So the Eurozone has had to bow to the inevitable: Greece is insolvent, is unable to pay its debts and has defaulted. The EU Summit came up with a ’solution’ for Greece and the three principal players all gave ground.
SO THE EUROZONE has had to bow to the inevitable: Greece is insolvent, is unable to pay its debts and has defaulted. The EU Summit came up with a ‘solution’ for Greece and the three principal players all gave ground: Merkel accepted French demands for a haircut of 20 per cent for the private sector; the ECB accepted a default had to happen; and the EFSF abandoned its pretence of exercising moral hazard by reducing its interest rate from 5.5 per cent to 3.5 per cent for the stuffed PIG — Portugal, Ireland and Greece. The EFSF will also be authorised in future to conduct market operations to buy bonds of countries under pressure and conduct bail-ins. Greece will still be left with €340 billion in debts.
All the Eurocrats slapped each other on the back and left happily to head for the beach for August, and on Friday 22 July, while everyone was busy reading and analysing the lengthy communiqués, it seemed that the bond vigilantes had buried the hatchet, but by about 4pm they started remembering where the handle was, as yields rose again on Italian and Spanish bonds. And another piece of news that everyone seemed to have overlooked amid all the excitement was that the EU’s GDP declined in June — a matter of ongoing significance that is discussed further in Stephen Hill’s article.
The bureaucrats looked for a day to have got ahead of the markets, for once. As this leader was penned, however, doubts were beginning to surface again. The fact is that the parliaments of 27 nations have yet to ratify the necessary legislation; the electorates’ views will have to be heard, and probably ignored; the agreement of the private sector will have to be sought, and all this will take time.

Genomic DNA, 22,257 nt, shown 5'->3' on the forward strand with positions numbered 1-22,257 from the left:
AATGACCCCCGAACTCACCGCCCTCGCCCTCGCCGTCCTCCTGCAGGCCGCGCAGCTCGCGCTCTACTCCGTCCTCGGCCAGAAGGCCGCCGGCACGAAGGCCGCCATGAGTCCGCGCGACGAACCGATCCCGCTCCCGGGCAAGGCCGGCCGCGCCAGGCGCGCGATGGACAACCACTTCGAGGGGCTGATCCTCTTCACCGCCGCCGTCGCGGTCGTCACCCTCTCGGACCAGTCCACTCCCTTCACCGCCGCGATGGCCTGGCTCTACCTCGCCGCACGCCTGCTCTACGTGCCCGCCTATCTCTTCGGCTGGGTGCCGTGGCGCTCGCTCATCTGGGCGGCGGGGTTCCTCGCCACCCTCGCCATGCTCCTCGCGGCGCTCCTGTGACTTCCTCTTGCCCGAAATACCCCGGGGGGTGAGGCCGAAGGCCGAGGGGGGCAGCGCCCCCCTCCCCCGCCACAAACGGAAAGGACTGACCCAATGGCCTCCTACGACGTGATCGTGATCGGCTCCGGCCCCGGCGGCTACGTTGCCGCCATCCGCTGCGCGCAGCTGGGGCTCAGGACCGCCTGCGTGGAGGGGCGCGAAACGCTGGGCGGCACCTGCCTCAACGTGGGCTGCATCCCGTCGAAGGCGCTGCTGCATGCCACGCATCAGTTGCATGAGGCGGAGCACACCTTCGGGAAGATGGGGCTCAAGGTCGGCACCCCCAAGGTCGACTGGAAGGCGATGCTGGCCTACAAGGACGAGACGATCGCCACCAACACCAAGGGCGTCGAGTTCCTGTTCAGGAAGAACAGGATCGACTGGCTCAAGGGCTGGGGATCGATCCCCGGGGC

And the fact is that Greece is still insolvent and cannot repay its rescheduled debts, and no one is being trampled on by a rush to buy her €50 billion of assets to be privatised; the EFSF’s funds at €440 billion have not been increased and are inadequate to cope with the next contagion; and no one has said who is going to pay in the extra or how much. If the politicians get to the beach in August, we advise them to make the most of it, because September could come crashing down around their ears as the crisis inevitably continues, when the next bond auctions are due. In the meantime, the eurozone is a sitting duck for a combined raid by the hedge funds and other shorts.
In order to safeguard the eurozone completely, reckons RBS, around €3.4 trillion would be required to shore up the PIGS’ indebtedness, which would take the debt-to-GDP ratios of Germany and France, respectively, to 110 per cent and 112 per cent. Or in other words, there isn’t enough cash to do this.
If they did this nevertheless, over time, either by QE or by floating a eurozone bond, then the EU would look like the dreams of the Habsburgs, Bourbons, Napoleon and Bismarck had been realised: Dublin, Lisbon, Madrid, Rome and Athens and other capitals would be run fiscally by emails from the reconstituted EFSF in Berlin. The democratic deficit at the heart of the Maastricht Treaty — described at the time as ‘an idiocy set to consume the wealth of nations’ — would be complete and these countries would become mere vassal states.
The IMF typically lends to insolvent nations subject to austerity programmes and devaluation, but this latter course is not available in the eurozone, where all you get is the austerity bit. This subservience to the centre is the inevitable conclusion of the EU Summit, which talked about the EFSF being the Trojan Horse that morphs into the European equivalent of the IMF.
The EU will become a democracy-free monetary transfer union with a single foreign policy, as envisaged at Maastricht. There is only one thing to stop this nonsense: the ballot-box.